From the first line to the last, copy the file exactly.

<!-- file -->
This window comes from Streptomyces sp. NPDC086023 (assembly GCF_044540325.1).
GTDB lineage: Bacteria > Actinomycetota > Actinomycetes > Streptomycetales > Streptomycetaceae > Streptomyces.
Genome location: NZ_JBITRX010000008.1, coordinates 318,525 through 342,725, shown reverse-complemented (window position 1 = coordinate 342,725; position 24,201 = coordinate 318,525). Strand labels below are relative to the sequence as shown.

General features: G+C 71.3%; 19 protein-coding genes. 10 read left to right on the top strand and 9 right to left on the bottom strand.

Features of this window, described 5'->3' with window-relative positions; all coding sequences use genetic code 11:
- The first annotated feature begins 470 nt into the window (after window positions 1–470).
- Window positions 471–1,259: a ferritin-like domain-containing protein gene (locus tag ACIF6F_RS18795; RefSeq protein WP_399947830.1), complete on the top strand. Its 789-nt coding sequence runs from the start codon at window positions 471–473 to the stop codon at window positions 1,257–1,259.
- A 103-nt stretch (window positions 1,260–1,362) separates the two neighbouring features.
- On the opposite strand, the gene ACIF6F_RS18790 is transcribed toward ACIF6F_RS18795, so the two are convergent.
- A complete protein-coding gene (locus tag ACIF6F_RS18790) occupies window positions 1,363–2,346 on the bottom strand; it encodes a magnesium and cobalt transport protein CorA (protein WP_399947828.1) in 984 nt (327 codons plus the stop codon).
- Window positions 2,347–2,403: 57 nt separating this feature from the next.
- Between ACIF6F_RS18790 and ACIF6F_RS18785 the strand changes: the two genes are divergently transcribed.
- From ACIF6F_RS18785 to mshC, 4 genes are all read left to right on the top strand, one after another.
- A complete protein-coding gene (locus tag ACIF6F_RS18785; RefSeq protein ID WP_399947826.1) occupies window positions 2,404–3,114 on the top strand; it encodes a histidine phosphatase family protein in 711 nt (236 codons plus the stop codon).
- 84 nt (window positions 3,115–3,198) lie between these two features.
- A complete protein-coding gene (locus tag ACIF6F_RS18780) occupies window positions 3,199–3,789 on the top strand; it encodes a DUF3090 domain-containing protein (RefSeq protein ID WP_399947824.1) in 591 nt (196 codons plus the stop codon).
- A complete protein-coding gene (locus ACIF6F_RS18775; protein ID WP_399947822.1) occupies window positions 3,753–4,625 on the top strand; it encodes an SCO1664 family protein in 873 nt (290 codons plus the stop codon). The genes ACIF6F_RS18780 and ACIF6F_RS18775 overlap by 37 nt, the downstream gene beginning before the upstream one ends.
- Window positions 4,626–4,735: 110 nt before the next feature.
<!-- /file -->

This window comes from Streptomyces sp. NPDC086023 (assembly GCF_044540325.1).
GTDB lineage: Bacteria > Actinomycetota > Actinomycetes > Streptomycetales > Streptomycetaceae > Streptomyces.
Genome location: NZ_JBITRX010000008.1, coordinates 318,525 through 342,725, shown reverse-complemented (window position 1 = coordinate 342,725; position 24,201 = coordinate 318,525). Strand labels below are relative to the sequence as shown.

General features: G+C 71.3%; 19 protein-coding genes. 10 read left to right on the top strand and 9 right to left on the bottom strand.

Features of this window, described 5'->3' with window-relative positions; all coding sequences use genetic code 11:
- The first annotated feature begins 470 nt into the window (after window positions 1–470).
- Window positions 471–1,259: a ferritin-like domain-containing protein gene (locus tag ACIF6F_RS18795; RefSeq protein WP_399947830.1), complete on the top strand. Its 789-nt coding sequence runs from the start codon at window positions 471–473 to the stop codon at window positions 1,257–1,259.
- A 103-nt stretch (window positions 1,260–1,362) separates the two neighbouring features.
- On the opposite strand, the gene ACIF6F_RS18790 is transcribed toward ACIF6F_RS18795, so the two are convergent.
- A complete protein-coding gene (locus tag ACIF6F_RS18790) occupies window positions 1,363–2,346 on the bottom strand; it encodes a magnesium and cobalt transport protein CorA (protein WP_399947828.1) in 984 nt (327 codons plus the stop codon).
- Window positions 2,347–2,403: 57 nt separating this feature from the next.
- Between ACIF6F_RS18790 and ACIF6F_RS18785 the strand changes: the two genes are divergently transcribed.
- From ACIF6F_RS18785 to mshC, 4 genes are all read left to right on the top strand, one after another.
- A complete protein-coding gene (locus tag ACIF6F_RS18785; RefSeq protein ID WP_399947826.1) occupies window positions 2,404–3,114 on the top strand; it encodes a histidine phosphatase family protein in 711 nt (236 codons plus the stop codon).
- 84 nt (window positions 3,115–3,198) lie between these two features.
- A complete protein-coding gene (locus tag ACIF6F_RS18780) occupies window positions 3,199–3,789 on the top strand; it encodes a DUF3090 domain-containing protein (RefSeq protein ID WP_399947824.1) in 591 nt (196 codons plus the stop codon).
- A complete protein-coding gene (locus ACIF6F_RS18775; protein ID WP_399947822.1) occupies window positions 3,753–4,625 on the top strand; it encodes an SCO1664 family protein in 873 nt (290 codons plus the stop codon). The genes ACIF6F_RS18780 and ACIF6F_RS18775 overlap by 37 nt, the downstream gene beginning before the upstream one ends.
- Window positions 4,626–4,735: 110 nt before the next feature.